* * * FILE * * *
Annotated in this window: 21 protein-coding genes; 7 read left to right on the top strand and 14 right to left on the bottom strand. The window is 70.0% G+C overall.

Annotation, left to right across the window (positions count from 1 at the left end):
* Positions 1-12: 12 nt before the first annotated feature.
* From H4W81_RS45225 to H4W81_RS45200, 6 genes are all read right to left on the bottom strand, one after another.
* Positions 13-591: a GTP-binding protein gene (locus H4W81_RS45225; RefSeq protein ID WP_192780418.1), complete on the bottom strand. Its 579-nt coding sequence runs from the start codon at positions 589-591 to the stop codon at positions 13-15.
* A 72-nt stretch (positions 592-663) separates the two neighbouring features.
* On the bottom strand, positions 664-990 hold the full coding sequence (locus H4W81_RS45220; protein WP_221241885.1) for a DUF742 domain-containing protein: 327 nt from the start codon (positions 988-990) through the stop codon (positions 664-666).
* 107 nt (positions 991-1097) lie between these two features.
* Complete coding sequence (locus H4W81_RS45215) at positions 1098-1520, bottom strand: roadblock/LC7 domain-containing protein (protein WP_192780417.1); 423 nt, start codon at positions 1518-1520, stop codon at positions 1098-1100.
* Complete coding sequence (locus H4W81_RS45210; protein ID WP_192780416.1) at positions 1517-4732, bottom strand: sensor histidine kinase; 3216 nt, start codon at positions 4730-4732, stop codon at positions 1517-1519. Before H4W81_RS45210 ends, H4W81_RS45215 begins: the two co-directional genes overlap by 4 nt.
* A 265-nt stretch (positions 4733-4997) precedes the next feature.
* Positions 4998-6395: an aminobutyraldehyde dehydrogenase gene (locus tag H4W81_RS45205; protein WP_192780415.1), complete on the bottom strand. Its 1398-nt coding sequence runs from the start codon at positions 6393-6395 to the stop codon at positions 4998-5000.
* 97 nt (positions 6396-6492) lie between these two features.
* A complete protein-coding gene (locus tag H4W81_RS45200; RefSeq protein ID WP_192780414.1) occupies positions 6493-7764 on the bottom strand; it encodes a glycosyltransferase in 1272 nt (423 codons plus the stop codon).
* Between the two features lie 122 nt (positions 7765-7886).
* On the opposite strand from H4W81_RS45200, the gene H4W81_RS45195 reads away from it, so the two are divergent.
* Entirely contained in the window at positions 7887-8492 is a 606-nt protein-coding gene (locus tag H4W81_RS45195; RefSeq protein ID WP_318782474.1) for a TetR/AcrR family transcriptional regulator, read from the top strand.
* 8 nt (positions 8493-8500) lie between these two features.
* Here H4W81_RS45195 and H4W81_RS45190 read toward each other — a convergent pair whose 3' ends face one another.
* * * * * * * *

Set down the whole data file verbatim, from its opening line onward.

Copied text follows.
Annotated in this window: 21 protein-coding genes; 7 read left to right on the top strand and 14 right to left on the bottom strand. The window is 70.0% G+C overall.

Annotation, left to right across the window (positions count from 1 at the left end):
* Positions 1-12: 12 nt before the first annotated feature.
* From H4W81_RS45225 to H4W81_RS45200, 6 genes are all read right to left on the bottom strand, one after another.
* Positions 13-591: a GTP-binding protein gene (locus H4W81_RS45225; RefSeq protein ID WP_192780418.1), complete on the bottom strand. Its 579-nt coding sequence runs from the start codon at positions 589-591 to the stop codon at positions 13-15.
* A 72-nt stretch (positions 592-663) separates the two neighbouring features.
* On the bottom strand, positions 664-990 hold the full coding sequence (locus H4W81_RS45220; protein WP_221241885.1) for a DUF742 domain-containing protein: 327 nt from the start codon (positions 988-990) through the stop codon (positions 664-666).
* 107 nt (positions 991-1097) lie between these two features.
* Complete coding sequence (locus H4W81_RS45215) at positions 1098-1520, bottom strand: roadblock/LC7 domain-containing protein (protein WP_192780417.1); 423 nt, start codon at positions 1518-1520, stop codon at positions 1098-1100.
* Complete coding sequence (locus H4W81_RS45210; protein ID WP_192780416.1) at positions 1517-4732, bottom strand: sensor histidine kinase; 3216 nt, start codon at positions 4730-4732, stop codon at positions 1517-1519. Before H4W81_RS45210 ends, H4W81_RS45215 begins: the two co-directional genes overlap by 4 nt.
* A 265-nt stretch (positions 4733-4997) precedes the next feature.
* Positions 4998-6395: an aminobutyraldehyde dehydrogenase gene (locus tag H4W81_RS45205; protein WP_192780415.1), complete on the bottom strand. Its 1398-nt coding sequence runs from the start codon at positions 6393-6395 to the stop codon at positions 4998-5000.
* 97 nt (positions 6396-6492) lie between these two features.
* A complete protein-coding gene (locus tag H4W81_RS45200; RefSeq protein ID WP_192780414.1) occupies positions 6493-7764 on the bottom strand; it encodes a glycosyltransferase in 1272 nt (423 codons plus the stop codon).
* Between the two features lie 122 nt (positions 7765-7886).
* On the opposite strand from H4W81_RS45200, the gene H4W81_RS45195 reads away from it, so the two are divergent.
* Entirely contained in the window at positions 7887-8492 is a 606-nt protein-coding gene (locus tag H4W81_RS45195; RefSeq protein ID WP_318782474.1) for a TetR/AcrR family transcriptional regulator, read from the top strand.
* 8 nt (positions 8493-8500) lie between these two features.
* Here H4W81_RS45195 and H4W81_RS45190 read toward each other — a convergent pair whose 3' ends face one another.